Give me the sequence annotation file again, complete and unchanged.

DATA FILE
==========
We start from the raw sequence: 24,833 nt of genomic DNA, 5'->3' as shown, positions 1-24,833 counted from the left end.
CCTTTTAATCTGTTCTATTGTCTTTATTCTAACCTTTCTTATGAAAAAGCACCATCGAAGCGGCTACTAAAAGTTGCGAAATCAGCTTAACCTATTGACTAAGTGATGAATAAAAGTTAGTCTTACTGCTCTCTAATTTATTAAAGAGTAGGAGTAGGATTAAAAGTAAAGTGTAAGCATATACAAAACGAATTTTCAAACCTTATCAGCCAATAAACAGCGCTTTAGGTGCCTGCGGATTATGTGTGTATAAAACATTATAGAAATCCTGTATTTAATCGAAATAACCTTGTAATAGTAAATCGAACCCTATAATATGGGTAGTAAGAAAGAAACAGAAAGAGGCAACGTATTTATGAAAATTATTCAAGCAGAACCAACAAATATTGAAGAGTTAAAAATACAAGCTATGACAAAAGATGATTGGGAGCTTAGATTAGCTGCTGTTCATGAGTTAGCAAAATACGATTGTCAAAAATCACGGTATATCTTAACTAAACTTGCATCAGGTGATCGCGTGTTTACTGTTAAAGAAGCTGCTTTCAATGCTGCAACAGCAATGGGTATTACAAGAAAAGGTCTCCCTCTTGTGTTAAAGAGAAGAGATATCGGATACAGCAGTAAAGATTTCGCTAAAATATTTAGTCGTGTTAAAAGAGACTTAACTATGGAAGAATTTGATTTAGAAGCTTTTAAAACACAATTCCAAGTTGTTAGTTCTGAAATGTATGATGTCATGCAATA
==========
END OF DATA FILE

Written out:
We start from the raw sequence: 24,833 nt of genomic DNA, 5'->3' as shown, positions 1-24,833 counted from the left end.
CCTTTTAATCTGTTCTATTGTCTTTATTCTAACCTTTCTTATGAAAAAGCACCATCGAAGCGGCTACTAAAAGTTGCGAAATCAGCTTAACCTATTGACTAAGTGATGAATAAAAGTTAGTCTTACTGCTCTCTAATTTATTAAAGAGTAGGAGTAGGATTAAAAGTAAAGTGTAAGCATATACAAAACGAATTTTCAAACCTTATCAGCCAATAAACAGCGCTTTAGGTGCCTGCGGATTATGTGTGTATAAAACATTATAGAAATCCTGTATTTAATCGAAATAACCTTGTAATAGTAAATCGAACCCTATAATATGGGTAGTAAGAAAGAAACAGAAAGAGGCAACGTATTTATGAAAATTATTCAAGCAGAACCAACAAATATTGAAGAGTTAAAAATACAAGCTATGACAAAAGATGATTGGGAGCTTAGATTAGCTGCTGTTCATGAGTTAGCAAAATACGATTGTCAAAAATCACGGTATATCTTAACTAAACTTGCATCAGGTGATCGCGTGTTTACTGTTAAAGAAGCTGCTTTCAATGCTGCAACAGCAATGGGTATTACAAGAAAAGGTCTCCCTCTTGTGTTAAAGAGAAGAGATATCGGATACAGCAGTAAAGATTTCGCTAAAATATTTAGTCGTGTTAAAAGAGACTTAACTATGGAAGAATTTGATTTAGAAGCTTTTAAAACACAATTCCAAGTTGTTAGTTCTGAAATGTATGATGTCATGCAATA